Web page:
Since the last post was a bit negative, I thought I would write a little something more typical of this blog. Every year I meet with my 16u team’s parents and discuss the college recruiting process as well as the team and club rules. I encourage them to read some of my previous posts such as, “When Parents Wave Red Flags.” We’ve just finished our second tourney (Michigan’s first weekend is June 14-17) and my parents have been a pleasure, as have the players.
Get to the field on time, say good bye to their parents, meet me at my car, carry the equipment together to the field, warm up, play the game, brief post-game meeting, carry equipment back to my car and then they can talk to their parents. No helicoptering near the dugout. Take it easy on the umpires (minor chirping only….LOL). They get it. And that makes my job a lot easier. No red flags waving so far.
My team rule for the players is that we, and oh yes…..me too, can goof around all we want until we get to the field. Then it’s time to focus on the warm ups and the games. They can play their boom box during warm ups, so long as it doesn’t have music that would embarrass anybody’s grandmother. Then we kill the jams and circle up to focus on our game plan, before heading up to the dugout. Every coach has their routines and rules. These are mine.
Some parents (and coaches) may not realize something that’s going on through this process. They’re daughters (players) are growing up. They’re being treated like adults with responsibilities, rules and are held accountable. Many teams allow constant interactions with parents hovering over their kids through the entirety of the tournaments. We don’t. Nor do we allow anybody in the peanut gallery to coach during the warm ups or games. If you are a coach, I would suggest you put an end to such things too. If you are a parent, work on stopping yourself from babying your daughters. Let them grow up.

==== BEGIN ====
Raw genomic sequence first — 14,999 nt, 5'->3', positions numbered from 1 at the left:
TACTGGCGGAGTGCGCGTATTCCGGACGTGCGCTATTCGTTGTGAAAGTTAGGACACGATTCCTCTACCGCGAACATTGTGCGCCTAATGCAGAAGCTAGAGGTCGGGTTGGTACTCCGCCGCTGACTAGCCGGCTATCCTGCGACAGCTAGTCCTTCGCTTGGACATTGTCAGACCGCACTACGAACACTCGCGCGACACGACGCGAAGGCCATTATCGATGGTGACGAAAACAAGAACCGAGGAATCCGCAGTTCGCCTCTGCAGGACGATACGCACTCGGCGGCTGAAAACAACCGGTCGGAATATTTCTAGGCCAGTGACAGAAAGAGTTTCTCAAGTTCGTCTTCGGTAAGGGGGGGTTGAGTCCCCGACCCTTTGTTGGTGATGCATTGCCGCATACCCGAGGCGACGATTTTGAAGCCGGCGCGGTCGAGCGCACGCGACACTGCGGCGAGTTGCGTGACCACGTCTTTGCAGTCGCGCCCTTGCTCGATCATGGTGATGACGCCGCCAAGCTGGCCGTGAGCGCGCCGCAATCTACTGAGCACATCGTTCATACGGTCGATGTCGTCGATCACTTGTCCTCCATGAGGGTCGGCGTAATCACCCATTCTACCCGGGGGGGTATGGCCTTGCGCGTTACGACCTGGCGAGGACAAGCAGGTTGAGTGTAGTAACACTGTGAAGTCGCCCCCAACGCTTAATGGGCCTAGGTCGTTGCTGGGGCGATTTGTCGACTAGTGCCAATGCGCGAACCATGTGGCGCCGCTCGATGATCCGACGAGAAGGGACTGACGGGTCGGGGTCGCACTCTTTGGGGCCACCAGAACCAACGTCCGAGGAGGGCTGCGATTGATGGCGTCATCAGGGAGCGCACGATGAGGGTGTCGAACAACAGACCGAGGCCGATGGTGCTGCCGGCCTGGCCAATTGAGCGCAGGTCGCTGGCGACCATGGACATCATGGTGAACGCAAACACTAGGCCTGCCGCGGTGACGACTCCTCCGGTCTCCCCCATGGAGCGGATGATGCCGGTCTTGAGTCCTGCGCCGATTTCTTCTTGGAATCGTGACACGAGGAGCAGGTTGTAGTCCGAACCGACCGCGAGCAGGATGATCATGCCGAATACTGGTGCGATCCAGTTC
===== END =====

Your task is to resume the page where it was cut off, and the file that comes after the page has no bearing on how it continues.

This goes beyond the field. I recall reading an article several years ago that encouraged parents to make their children do certain things like ordering their own food at restaurants, talking to their teachers about any issues they may have or giving them responsibilities around the house. Then, hold them accountable. I remember how motivated I was to have my chores done before my Dad came home from work (sigh). I also recall neither of my parents ever blaming teachers or coaches for my poor performances. Nope. Never.
Other articles I’ve read advised parents to allow their children to fail. They will learn from their failures very valuable lessons, regardless of the subject matter. I’ve written about that many times before. Struggles (failures) are often required before players are motivated enough to make changes. Often they will coast through their school seasons, not working on the things we talked about during the fall and winter. And then they wonder why they are struggling in travel ball. The “My coach doesn’t this and doesn’t that” excuse doesn’t cut it. That is the player’s responsibility to prepare themselves for the summer.
Or how about driving? When they’re old enough, do you make them drive? 4-hour road trips provide numerous opportunities for some highway miles. Big cities give them plenty of chances to learn too. If you cannot let them drive on an hour long trip, how will you be able to let them drive from say Michigan to southern Georgia? It wasn’t easy, but I did it. It’s easier if you know they’ve logged some miles with you at their side in the car over the years.
I bet many of you are already doing some of these things and letting your daughters grow up. Aside from the driving part, these practices can be utilized at the early travel ball ages. It’s a process. You can do it!